Each day or week is never the same. This is a fairly typical week though. I'm down in Devon for the fourth time this year, once again waiting for good climbing conditions to hopefully arrive. In between the waiting, I'm driving back to Bristol to put the finishing touches on the other films for our new DVD.
Is it how you/other people imagine it to be?
I'm not sure how others imagine it. I'm too involved now to remember what I originally anticipated. I guess most people realise that it is very hard work. It certainly isn't the sort of work that suits most people. Having no guaranteed income at the end of the month, no security. In Britain a lot of people are scared to take that leap of faith, to quit the job that they moan about, to gamble everything and set up their own business doing something they are interested in.
The best day?
The best day is when you film a truly amazing ascent, something really special. I've witnessed a lot, but the one that stands out perhaps the most was this spring when we filmed Pete Whittaker climb Dynamics Of Change at Burbage South. I was so happy, astounded and relieved. I cannot comprehend how he climbed that, but he did.
The worst day?
Filming Dave MacLeod on Hell and Back for BBC. Too close to the line for my liking.
Why is it great being a film maker, and why is it rubbish?
Being your own boss is fantastic. You have total freedom.
Being your own boss is rubbish. It's all your own fault.
Do you 'love' your job? Why? Why not?
Totally. Climbing was my passion and now film making is equally as much fun.
You have two choices: Either make films as an expensive hobby, keep up your day job and have fun. Else you need to set up a proper business and bolster your income from other work. That means becoming a proper cameraman / editor or whatever, which is a training process that shouldn't be underestimated. There is a lot of training available. Going to film school is quite common.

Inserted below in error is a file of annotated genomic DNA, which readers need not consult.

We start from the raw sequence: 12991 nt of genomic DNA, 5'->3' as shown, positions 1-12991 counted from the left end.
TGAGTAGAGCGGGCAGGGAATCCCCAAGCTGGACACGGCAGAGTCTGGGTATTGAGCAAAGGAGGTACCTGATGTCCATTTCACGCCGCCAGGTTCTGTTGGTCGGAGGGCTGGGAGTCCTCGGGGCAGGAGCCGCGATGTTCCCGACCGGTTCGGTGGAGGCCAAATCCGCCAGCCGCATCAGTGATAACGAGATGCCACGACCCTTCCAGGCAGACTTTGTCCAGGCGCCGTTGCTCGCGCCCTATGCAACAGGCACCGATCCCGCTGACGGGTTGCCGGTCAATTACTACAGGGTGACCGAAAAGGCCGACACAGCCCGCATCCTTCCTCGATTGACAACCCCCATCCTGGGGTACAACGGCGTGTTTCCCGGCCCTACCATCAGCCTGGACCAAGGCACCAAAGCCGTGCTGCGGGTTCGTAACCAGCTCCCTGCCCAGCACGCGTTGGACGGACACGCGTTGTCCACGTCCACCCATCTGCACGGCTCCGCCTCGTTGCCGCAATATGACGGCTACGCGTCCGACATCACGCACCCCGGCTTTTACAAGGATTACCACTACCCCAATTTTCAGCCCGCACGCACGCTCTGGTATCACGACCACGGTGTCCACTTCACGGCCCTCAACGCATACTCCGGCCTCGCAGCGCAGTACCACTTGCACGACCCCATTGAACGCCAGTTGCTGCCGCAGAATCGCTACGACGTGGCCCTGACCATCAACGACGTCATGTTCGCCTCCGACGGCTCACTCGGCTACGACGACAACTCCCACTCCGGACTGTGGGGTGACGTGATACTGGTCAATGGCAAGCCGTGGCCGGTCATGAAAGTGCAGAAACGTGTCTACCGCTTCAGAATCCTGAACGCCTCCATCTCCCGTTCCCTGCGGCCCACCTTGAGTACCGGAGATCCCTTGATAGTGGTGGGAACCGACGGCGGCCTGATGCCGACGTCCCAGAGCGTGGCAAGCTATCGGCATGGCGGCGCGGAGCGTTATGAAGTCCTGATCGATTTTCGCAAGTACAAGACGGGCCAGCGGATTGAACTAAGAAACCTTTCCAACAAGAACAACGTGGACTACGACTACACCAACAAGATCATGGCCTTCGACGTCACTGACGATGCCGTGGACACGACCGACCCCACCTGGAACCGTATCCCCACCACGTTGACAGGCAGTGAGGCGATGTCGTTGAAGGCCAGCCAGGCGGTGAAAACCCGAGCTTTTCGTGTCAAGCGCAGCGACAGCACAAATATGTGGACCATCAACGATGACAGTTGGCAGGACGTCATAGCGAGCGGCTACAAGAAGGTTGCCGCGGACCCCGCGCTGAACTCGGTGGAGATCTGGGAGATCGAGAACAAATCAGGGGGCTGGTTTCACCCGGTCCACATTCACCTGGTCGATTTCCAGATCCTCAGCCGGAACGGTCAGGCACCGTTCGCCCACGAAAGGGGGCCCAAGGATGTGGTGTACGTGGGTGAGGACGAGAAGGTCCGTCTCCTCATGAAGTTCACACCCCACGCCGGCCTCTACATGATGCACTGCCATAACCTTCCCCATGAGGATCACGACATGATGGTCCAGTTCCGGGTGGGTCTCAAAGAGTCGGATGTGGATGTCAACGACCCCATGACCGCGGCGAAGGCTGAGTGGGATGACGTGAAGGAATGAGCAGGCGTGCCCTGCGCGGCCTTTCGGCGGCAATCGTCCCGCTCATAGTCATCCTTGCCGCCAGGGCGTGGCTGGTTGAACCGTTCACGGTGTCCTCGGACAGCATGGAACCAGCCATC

Bear in mind also that making 'good' films is only half the battle. You then need to make money from your masterpiece. There is a long list of business skills (nothing to do with film making) that you need to acquire in order to turn your efforts into hard cash.
There are only 3 other companies in the world who make a reasonable income from climbing films. Josh Lowell, Pete Mortimer and Al Lee are all extremely talented and experienced film makers, but even for them success has taken a long time to come. And even for these people, climbing DVDs are only a small part of what pays the bills.
Any tips and advice on how to get to where you've got to?
Be completely obsessed, single minded, and ignore all the doubters who think you are crazy.
Any friends through work?
I met my fiancée, Lynwen on a climbing shoot whist flying in a helicopter over the Cairngorms. Okay, she was in the helicopter before me, sitting next to Al Lee actually, damn him. But I met her when we landed on some bleak, wind-scoured mountain. Lynwen has been a TV camerawoman for 12 years and has shot for us on all the films we are bringing out this year.
Any amazing stories?
That is kind of our job; documenting amazing stories. So yes. See the new DVD.
And finally - What's your dream job? Why?
I have it, for sure.
Press Release from Hotaches:
Committed Volume 2 (sponsored by The North Face) will be released in early November 2008.
It consists of 5 separate films, 100 minutes in total. Featuring James Pearson, Steve McClure, Dave MacLeod, Pete Whittaker and Katy Whittaker.
The films will be shown at Kendal MFF.
Look out for the trailer which will go live later in October.
Hotaches also have two other DVDs due out soon. A film about Sonnie Trotter's hard trad climbs around the world (spring 2009) and a film about a paramotoring expedition (December 2008)